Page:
Archive for the ‘Public Health’ Category
As part of its ongoing work to develop an infrastructure and tools for identifying prescription pills, the National Library of Medicine has announced a new Request for Information (RFI). This is NOT a solicitation for proposals, proposal abstracts, or quotations. The purpose of this RFI is to obtain knowledge and information for project planning purposes. The government will not award a contract on the basis of this notice, or otherwise pay for information solicited by it. Proprietary information should be clearly marked. The requested information is for planning and market research purposes only and will not be publicly released. This Request for Information (RFI) is a pilot for a forthcoming Pill Image Recognition Challenge for visually identifying pills. The Challenge has as its main objective the development and discovery of high-quality software that matches images of unknown prescription pills to images in the RxIMAGE database. The pilot will help ensure that the Challenge is successful.
The National Library of Medicine (NLM) Computational Photography Project for Pill Identification (C3PI) is developing infrastructure and tools for identifying prescription pills. The infrastructure includes NLM’s RxIMAGE database of freely available, high quality prescription pill images and associated pill data. One tool is the freely accessible RxIMAGE API (Application Programming Interface) for text-based search and retrieval of images and data from the RxIMAGE database.
NLM now seeks to expand the toolset to include smart phone apps to visually search for and retrieve pill images and data. A person will photograph an unknown prescription pill, possibly under poor lighting conditions, from an angle, or at low resolution. The app will return one or more RxIMAGE images and data that are most likely to match the photographed pill. Respondents to the RFI are asked to submit executable software that matches consumer images – photos of pills taken by cell phone digital cameras – with reference images obtained from images in the RxIMAGE database.
The start date for accepting responses to this RFI is April 6, 2015. The end date for accepting responses to this RFI is May 15, 2015. For full information about the RFI, visit the NLM News & Events and NLM Pill Image Recognition Pilot (PIR Pilot) websites.
On April 11-13, 2016, NLM will host the workshop Images and Texts in Medical History: An Introduction to Methods, Tools, and Data from the Digital Humanities. The event will be funded by the National Endowment for the Humanities (NEH), part of the NLM’s ongoing partnership with NEH, and held in cooperation with Virginia Tech, The Wellcome Library and The Wellcome Trust. Images and Texts in Medical History will involve presentations by leading scholars in digital humanities, who will demonstrate and discuss how emerging approaches to the analysis of texts and images can be used by scholars and librarians in the field of medical history. Images and Texts in Medical History will engage key issues in the history of medicine that have contemporary and future relevance including, but not limited to, the spread of disease, the rise of health professions, scientific research, health policy, and cultural definitions of health and disease.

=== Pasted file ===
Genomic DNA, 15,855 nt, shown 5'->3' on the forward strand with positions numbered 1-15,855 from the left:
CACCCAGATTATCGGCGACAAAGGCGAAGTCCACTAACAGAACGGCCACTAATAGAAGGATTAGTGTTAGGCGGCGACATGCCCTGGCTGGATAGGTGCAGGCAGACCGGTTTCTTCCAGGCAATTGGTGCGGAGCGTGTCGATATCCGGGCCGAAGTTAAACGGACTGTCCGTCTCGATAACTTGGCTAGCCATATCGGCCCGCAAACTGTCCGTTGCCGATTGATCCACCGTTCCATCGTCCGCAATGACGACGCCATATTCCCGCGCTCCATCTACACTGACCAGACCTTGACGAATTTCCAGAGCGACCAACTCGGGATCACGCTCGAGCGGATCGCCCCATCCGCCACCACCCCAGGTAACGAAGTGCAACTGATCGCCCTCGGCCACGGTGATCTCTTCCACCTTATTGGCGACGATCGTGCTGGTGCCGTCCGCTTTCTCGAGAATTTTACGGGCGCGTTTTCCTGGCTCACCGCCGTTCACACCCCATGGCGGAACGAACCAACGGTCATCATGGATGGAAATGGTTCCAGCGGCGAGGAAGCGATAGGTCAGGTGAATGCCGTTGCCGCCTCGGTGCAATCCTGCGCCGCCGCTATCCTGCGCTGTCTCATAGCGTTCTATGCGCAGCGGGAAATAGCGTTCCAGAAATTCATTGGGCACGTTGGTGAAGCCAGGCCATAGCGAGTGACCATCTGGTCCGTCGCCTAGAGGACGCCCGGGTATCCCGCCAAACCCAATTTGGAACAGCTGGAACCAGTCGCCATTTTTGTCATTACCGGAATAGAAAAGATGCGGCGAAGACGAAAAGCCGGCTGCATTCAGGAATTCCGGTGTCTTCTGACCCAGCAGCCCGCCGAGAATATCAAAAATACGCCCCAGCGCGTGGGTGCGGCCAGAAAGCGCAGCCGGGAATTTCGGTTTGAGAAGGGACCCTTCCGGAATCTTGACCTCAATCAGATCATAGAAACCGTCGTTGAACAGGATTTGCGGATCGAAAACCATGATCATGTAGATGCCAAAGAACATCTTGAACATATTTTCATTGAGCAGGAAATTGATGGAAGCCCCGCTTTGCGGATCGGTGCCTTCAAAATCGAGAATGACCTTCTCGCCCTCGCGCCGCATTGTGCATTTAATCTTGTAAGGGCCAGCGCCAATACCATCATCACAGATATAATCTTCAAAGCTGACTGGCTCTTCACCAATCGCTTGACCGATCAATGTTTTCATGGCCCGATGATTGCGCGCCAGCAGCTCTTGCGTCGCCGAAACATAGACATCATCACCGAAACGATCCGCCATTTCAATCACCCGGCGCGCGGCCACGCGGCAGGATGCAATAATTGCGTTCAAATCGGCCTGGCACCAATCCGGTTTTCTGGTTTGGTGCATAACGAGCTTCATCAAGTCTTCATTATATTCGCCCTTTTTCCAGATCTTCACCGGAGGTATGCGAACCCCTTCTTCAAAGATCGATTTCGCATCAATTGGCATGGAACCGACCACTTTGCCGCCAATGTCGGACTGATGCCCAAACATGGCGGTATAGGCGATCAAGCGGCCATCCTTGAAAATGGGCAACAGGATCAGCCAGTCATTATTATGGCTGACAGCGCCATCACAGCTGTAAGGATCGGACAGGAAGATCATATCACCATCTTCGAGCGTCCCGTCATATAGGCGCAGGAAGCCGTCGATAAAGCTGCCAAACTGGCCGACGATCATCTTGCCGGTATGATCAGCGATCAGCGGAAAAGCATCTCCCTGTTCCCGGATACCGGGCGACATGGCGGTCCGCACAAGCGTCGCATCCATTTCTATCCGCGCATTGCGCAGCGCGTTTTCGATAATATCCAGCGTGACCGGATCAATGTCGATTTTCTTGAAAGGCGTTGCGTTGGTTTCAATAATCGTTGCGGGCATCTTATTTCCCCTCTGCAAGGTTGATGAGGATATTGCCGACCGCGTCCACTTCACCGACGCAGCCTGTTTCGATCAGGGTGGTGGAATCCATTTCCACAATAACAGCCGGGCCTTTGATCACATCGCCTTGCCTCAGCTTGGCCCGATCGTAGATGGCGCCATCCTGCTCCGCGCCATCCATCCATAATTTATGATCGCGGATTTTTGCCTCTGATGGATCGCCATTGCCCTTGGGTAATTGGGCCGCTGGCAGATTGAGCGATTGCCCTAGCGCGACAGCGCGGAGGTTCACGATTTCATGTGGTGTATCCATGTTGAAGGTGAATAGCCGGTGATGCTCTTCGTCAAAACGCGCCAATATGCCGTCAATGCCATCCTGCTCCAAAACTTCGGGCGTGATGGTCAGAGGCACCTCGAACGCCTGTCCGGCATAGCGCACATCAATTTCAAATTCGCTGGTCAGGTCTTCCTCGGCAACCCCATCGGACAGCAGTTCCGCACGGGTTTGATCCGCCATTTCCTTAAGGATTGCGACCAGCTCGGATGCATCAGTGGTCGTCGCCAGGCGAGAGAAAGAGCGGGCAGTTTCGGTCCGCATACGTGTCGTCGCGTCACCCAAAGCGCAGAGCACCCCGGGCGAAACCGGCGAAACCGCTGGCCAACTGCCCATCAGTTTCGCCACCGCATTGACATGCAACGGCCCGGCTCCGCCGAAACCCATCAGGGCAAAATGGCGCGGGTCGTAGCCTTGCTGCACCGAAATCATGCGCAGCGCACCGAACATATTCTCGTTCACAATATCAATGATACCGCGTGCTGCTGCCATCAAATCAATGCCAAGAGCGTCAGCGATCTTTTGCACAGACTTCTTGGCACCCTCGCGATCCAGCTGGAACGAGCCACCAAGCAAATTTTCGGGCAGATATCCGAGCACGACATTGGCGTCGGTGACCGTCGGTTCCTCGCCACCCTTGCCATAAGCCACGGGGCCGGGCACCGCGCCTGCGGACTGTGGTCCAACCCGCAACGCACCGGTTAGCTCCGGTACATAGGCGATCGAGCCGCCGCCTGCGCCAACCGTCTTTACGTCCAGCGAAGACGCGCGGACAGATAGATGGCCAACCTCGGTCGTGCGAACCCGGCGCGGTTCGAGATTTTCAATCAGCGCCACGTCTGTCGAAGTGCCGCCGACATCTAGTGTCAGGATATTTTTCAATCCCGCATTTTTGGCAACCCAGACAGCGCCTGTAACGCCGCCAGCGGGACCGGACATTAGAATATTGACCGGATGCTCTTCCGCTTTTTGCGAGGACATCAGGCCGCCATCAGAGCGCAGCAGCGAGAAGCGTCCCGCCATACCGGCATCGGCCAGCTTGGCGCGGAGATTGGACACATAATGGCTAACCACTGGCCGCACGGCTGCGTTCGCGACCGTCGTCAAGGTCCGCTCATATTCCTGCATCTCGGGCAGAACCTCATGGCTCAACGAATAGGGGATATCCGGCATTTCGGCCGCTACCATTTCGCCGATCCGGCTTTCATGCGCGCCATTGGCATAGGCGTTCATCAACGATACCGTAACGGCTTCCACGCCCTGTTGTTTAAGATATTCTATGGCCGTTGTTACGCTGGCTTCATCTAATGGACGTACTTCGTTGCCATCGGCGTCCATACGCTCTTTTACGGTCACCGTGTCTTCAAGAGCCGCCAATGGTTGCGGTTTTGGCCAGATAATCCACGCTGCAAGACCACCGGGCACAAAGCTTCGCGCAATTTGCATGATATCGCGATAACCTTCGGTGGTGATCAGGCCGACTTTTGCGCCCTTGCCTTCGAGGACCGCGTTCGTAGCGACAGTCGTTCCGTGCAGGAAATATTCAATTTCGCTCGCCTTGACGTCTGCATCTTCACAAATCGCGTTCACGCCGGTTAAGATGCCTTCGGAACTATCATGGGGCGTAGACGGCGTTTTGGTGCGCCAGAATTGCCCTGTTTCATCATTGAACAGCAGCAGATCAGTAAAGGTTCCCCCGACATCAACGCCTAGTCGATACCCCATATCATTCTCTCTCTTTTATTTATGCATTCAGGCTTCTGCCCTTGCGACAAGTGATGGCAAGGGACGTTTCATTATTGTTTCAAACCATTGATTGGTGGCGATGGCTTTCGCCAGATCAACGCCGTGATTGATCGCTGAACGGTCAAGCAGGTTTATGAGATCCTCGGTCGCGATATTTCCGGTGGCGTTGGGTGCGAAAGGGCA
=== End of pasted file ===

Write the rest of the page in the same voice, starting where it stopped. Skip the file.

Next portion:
Images and Texts in Medical History will be a unique public forum involving a hands-on instruction interdisciplinary workshop and sessions open to the public that will provide historians of medicine and interested others with an opportunity to learn about tools, methods, and texts in the digital humanities that can inform research, teaching, scholarship, and public policy. Participation in Images and Texts in Medical History will be free to workshop attendees and members of the public who wish to attend the open sessions, but registration will be required in order to manage space and related requirements. Registration details will be announced this summer.
The NIH Office of Research on Women’s Health (ORWH) has announced the publication of the Women of Color Health Data Book, 4th Edition. The Women of Color Health Information Collection presents data on race/ethnicity and disease. Through data, clues about how culture, race/ethnicity, socioeconomic background, and geographic location contribute to the health status of women of color can be identified. In order to explore sex differences, scientists need data about the similarities and differences between women and men in diabetes, cardiovascular disease, and other conditions.